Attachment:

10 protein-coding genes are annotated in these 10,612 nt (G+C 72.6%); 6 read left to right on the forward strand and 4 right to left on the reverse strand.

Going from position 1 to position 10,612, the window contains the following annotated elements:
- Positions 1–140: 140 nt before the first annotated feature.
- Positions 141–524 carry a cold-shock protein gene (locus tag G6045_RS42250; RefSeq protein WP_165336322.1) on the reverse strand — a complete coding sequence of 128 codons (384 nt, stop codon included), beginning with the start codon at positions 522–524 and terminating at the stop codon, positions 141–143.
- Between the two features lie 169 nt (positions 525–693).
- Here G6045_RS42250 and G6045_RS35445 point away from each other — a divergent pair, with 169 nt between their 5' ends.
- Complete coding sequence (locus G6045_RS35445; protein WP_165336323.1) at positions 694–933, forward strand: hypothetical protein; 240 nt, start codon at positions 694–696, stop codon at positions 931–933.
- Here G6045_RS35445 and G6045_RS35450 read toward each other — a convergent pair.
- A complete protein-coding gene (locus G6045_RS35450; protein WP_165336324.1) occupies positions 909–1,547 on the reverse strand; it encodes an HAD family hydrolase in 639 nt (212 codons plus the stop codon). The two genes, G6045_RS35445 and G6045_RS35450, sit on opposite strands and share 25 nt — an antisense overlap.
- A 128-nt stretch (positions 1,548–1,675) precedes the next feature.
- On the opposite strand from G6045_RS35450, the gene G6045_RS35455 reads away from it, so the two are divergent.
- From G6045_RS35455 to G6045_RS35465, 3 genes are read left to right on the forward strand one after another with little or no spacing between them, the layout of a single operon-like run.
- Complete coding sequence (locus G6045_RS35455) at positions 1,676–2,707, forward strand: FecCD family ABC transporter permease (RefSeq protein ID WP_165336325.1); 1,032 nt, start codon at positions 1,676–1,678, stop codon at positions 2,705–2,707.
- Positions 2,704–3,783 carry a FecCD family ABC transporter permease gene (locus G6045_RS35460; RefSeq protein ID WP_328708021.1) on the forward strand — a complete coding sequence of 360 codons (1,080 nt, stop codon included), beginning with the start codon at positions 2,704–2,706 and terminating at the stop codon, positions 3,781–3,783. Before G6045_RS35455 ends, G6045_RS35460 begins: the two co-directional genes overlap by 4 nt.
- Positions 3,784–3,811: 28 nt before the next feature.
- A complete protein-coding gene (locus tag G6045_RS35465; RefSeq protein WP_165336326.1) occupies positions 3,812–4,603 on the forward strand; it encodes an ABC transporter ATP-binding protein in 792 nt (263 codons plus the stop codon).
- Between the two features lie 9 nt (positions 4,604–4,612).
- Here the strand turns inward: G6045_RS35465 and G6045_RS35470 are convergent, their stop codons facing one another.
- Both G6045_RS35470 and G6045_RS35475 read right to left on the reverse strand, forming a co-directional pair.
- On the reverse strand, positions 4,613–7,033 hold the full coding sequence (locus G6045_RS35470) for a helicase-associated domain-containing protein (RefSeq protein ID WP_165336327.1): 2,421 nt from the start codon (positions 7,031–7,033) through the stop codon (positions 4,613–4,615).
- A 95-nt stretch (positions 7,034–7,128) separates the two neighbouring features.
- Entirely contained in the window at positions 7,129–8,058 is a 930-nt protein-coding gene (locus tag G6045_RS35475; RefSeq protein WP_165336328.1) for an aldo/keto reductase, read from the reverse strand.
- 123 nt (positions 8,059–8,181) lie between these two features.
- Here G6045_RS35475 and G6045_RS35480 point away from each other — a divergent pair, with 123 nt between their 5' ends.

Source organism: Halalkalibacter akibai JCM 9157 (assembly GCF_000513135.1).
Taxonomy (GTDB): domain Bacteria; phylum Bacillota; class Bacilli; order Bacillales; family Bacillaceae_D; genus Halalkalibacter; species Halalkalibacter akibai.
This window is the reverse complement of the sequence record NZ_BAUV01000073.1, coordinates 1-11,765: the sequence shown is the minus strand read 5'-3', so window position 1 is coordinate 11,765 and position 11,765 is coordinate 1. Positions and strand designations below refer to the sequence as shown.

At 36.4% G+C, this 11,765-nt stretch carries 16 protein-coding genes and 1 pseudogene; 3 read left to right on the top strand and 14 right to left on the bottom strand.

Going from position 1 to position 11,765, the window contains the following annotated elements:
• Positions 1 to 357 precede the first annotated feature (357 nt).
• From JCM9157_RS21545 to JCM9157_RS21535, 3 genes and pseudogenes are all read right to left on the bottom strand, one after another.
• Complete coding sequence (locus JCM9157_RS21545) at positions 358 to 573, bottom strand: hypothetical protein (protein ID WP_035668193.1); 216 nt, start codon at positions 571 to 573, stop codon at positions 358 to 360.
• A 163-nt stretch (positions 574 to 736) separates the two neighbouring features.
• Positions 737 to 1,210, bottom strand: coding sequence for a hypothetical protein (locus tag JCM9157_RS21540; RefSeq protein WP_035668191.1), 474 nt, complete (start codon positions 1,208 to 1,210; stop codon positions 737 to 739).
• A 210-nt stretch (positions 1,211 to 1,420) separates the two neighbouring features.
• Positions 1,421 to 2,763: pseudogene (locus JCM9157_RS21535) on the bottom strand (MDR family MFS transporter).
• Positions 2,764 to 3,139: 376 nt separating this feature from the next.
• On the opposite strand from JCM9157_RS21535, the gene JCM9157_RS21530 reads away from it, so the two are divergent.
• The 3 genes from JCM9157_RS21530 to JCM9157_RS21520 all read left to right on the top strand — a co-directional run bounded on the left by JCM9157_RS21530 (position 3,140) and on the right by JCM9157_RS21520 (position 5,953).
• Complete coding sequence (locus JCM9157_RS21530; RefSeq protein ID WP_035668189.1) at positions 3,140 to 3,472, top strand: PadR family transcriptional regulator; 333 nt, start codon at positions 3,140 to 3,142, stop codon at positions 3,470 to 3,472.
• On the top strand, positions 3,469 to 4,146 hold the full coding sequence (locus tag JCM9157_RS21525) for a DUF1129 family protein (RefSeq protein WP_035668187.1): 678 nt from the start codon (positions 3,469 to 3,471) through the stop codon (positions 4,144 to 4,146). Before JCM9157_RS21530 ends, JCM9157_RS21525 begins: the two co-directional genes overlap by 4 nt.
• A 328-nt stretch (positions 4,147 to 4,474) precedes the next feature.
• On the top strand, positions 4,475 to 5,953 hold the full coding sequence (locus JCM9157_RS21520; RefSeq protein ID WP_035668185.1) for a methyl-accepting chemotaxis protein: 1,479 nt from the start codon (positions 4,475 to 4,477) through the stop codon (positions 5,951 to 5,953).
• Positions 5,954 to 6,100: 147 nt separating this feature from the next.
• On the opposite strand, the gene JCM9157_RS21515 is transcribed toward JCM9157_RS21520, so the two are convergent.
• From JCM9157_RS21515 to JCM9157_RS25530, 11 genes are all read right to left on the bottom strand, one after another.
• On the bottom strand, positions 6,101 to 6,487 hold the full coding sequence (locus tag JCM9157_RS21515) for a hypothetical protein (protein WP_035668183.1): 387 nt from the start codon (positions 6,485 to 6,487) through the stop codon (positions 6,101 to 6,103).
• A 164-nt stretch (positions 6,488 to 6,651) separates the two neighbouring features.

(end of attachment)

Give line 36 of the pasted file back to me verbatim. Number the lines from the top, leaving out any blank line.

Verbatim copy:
• Positions 1,421 to 2,763: pseudogene (locus JCM9157_RS21535) on the bottom strand (MDR family MFS transporter).